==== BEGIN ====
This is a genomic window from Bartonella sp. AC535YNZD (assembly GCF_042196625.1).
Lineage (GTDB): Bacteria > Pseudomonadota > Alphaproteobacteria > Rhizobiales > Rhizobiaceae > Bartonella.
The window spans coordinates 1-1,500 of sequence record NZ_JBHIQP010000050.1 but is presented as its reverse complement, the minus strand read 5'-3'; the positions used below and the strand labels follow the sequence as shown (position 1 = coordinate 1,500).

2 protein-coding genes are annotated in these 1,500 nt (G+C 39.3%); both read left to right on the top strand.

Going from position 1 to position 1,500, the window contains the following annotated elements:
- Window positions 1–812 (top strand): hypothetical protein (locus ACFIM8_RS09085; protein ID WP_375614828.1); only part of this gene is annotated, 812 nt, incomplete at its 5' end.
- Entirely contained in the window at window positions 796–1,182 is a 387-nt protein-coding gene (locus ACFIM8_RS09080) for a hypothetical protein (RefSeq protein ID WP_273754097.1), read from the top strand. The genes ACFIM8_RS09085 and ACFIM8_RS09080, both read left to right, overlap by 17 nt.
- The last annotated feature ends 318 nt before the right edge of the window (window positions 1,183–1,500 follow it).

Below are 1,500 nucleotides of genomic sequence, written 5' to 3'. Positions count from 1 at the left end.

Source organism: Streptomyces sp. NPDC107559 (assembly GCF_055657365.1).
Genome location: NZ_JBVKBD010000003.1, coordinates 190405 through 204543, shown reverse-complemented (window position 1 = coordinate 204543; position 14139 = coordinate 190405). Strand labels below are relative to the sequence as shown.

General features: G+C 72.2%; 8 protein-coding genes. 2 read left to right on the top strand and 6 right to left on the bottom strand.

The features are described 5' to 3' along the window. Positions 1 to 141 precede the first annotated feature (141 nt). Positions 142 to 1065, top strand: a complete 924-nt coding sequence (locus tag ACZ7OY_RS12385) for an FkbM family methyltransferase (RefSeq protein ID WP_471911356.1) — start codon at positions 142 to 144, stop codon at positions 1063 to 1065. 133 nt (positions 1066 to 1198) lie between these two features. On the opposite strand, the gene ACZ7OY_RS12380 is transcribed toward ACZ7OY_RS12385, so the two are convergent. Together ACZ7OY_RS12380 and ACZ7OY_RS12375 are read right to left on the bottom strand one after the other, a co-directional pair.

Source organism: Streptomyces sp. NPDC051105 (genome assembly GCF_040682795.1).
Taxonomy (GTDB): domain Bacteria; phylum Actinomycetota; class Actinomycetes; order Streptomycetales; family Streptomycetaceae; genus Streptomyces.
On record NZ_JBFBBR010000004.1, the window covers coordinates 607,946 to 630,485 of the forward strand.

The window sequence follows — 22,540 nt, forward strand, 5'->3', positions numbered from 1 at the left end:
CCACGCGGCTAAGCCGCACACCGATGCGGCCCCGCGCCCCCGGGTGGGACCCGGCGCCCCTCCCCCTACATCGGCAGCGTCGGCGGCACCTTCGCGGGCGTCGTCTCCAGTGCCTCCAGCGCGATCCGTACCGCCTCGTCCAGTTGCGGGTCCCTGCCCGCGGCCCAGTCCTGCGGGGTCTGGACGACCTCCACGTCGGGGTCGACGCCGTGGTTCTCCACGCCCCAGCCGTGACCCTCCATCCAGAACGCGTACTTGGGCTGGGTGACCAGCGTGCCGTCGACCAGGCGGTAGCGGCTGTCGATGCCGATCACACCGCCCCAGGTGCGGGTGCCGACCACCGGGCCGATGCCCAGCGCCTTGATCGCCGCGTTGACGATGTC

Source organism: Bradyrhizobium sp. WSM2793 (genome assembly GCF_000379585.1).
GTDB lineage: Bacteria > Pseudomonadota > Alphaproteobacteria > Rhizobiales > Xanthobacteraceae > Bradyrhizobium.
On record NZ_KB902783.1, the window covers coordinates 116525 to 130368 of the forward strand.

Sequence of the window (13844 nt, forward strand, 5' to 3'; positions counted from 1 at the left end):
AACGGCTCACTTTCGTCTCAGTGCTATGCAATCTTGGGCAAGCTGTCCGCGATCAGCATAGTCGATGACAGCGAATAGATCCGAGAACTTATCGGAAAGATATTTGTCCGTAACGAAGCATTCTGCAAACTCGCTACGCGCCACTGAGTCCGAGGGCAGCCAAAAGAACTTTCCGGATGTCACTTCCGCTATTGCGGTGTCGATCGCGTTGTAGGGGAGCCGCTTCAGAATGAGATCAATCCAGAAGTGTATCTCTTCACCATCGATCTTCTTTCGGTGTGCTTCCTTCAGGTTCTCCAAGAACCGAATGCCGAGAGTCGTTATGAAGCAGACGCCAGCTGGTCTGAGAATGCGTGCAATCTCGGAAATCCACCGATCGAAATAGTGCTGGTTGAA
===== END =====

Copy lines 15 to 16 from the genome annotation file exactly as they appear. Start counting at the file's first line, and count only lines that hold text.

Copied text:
Taxonomy (GTDB): domain Bacteria; phylum Actinomycetota; class Actinomycetes; order Streptomycetales; family Streptomycetaceae; genus Streptomyces.
On record NZ_JBFBBR010000004.1, the window covers coordinates 607,946 to 630,485 of the forward strand.